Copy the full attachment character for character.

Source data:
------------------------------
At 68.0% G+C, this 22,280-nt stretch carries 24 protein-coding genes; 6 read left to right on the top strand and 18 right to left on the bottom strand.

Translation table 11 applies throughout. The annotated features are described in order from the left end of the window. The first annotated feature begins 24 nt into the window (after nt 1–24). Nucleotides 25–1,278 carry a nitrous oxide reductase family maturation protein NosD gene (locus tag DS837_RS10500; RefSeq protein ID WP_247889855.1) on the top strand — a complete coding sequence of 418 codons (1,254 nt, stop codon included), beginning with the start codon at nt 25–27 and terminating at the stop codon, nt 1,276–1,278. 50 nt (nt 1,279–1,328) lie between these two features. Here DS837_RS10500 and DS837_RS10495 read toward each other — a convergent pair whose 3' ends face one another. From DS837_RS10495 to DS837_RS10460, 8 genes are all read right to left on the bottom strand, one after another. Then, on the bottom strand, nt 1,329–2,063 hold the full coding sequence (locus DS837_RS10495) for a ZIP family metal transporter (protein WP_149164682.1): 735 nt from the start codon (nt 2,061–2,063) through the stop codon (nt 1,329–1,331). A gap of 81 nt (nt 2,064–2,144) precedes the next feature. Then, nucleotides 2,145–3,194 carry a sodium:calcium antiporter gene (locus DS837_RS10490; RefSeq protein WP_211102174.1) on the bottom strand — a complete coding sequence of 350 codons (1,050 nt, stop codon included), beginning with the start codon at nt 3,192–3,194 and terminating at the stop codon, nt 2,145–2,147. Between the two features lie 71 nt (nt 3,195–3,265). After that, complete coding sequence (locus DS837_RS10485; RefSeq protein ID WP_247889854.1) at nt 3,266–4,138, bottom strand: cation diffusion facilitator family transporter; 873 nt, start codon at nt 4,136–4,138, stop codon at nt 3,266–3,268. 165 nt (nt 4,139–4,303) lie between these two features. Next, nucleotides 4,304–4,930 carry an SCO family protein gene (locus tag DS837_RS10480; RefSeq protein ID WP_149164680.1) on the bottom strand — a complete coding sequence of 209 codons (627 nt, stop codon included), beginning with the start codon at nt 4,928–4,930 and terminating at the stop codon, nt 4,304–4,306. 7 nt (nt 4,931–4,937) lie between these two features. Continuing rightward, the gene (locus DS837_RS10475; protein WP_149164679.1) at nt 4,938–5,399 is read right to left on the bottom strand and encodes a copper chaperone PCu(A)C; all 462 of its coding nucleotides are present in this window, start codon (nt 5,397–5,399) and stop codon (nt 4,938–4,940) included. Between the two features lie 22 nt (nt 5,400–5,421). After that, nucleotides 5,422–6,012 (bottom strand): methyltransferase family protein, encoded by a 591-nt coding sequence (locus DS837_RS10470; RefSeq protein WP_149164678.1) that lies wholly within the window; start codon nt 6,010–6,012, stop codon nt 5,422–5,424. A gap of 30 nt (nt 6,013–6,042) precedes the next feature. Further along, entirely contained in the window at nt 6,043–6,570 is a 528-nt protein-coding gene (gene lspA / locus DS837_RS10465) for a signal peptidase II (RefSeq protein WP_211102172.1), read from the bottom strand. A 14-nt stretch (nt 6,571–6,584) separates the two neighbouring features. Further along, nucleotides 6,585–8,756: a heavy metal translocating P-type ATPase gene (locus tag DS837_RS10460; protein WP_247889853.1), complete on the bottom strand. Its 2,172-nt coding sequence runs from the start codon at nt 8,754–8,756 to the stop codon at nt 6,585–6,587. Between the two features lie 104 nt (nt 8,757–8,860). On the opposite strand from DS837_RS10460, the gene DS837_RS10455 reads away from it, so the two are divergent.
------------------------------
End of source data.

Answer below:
At 68.0% G+C, this 22,280-nt stretch carries 24 protein-coding genes; 6 read left to right on the top strand and 18 right to left on the bottom strand.

Translation table 11 applies throughout. The annotated features are described in order from the left end of the window. The first annotated feature begins 24 nt into the window (after nt 1–24). Nucleotides 25–1,278 carry a nitrous oxide reductase family maturation protein NosD gene (locus tag DS837_RS10500; RefSeq protein ID WP_247889855.1) on the top strand — a complete coding sequence of 418 codons (1,254 nt, stop codon included), beginning with the start codon at nt 25–27 and terminating at the stop codon, nt 1,276–1,278. 50 nt (nt 1,279–1,328) lie between these two features. Here DS837_RS10500 and DS837_RS10495 read toward each other — a convergent pair whose 3' ends face one another. From DS837_RS10495 to DS837_RS10460, 8 genes are all read right to left on the bottom strand, one after another. Then, on the bottom strand, nt 1,329–2,063 hold the full coding sequence (locus DS837_RS10495) for a ZIP family metal transporter (protein WP_149164682.1): 735 nt from the start codon (nt 2,061–2,063) through the stop codon (nt 1,329–1,331). A gap of 81 nt (nt 2,064–2,144) precedes the next feature. Then, nucleotides 2,145–3,194 carry a sodium:calcium antiporter gene (locus DS837_RS10490; RefSeq protein WP_211102174.1) on the bottom strand — a complete coding sequence of 350 codons (1,050 nt, stop codon included), beginning with the start codon at nt 3,192–3,194 and terminating at the stop codon, nt 2,145–2,147. Between the two features lie 71 nt (nt 3,195–3,265). After that, complete coding sequence (locus DS837_RS10485; RefSeq protein ID WP_247889854.1) at nt 3,266–4,138, bottom strand: cation diffusion facilitator family transporter; 873 nt, start codon at nt 4,136–4,138, stop codon at nt 3,266–3,268. 165 nt (nt 4,139–4,303) lie between these two features. Next, nucleotides 4,304–4,930 carry an SCO family protein gene (locus tag DS837_RS10480; RefSeq protein ID WP_149164680.1) on the bottom strand — a complete coding sequence of 209 codons (627 nt, stop codon included), beginning with the start codon at nt 4,928–4,930 and terminating at the stop codon, nt 4,304–4,306. 7 nt (nt 4,931–4,937) lie between these two features. Continuing rightward, the gene (locus DS837_RS10475; protein WP_149164679.1) at nt 4,938–5,399 is read right to left on the bottom strand and encodes a copper chaperone PCu(A)C; all 462 of its coding nucleotides are present in this window, start codon (nt 5,397–5,399) and stop codon (nt 4,938–4,940) included. Between the two features lie 22 nt (nt 5,400–5,421). After that, nucleotides 5,422–6,012 (bottom strand): methyltransferase family protein, encoded by a 591-nt coding sequence (locus DS837_RS10470; RefSeq protein WP_149164678.1) that lies wholly within the window; start codon nt 6,010–6,012, stop codon nt 5,422–5,424. A gap of 30 nt (nt 6,013–6,042) precedes the next feature. Further along, entirely contained in the window at nt 6,043–6,570 is a 528-nt protein-coding gene (gene lspA / locus DS837_RS10465) for a signal peptidase II (RefSeq protein WP_211102172.1), read from the bottom strand. A 14-nt stretch (nt 6,571–6,584) separates the two neighbouring features. Further along, nucleotides 6,585–8,756: a heavy metal translocating P-type ATPase gene (locus tag DS837_RS10460; protein WP_247889853.1), complete on the bottom strand. Its 2,172-nt coding sequence runs from the start codon at nt 8,754–8,756 to the stop codon at nt 6,585–6,587. Between the two features lie 104 nt (nt 8,757–8,860). On the opposite strand from DS837_RS10460, the gene DS837_RS10455 reads away from it, so the two are divergent.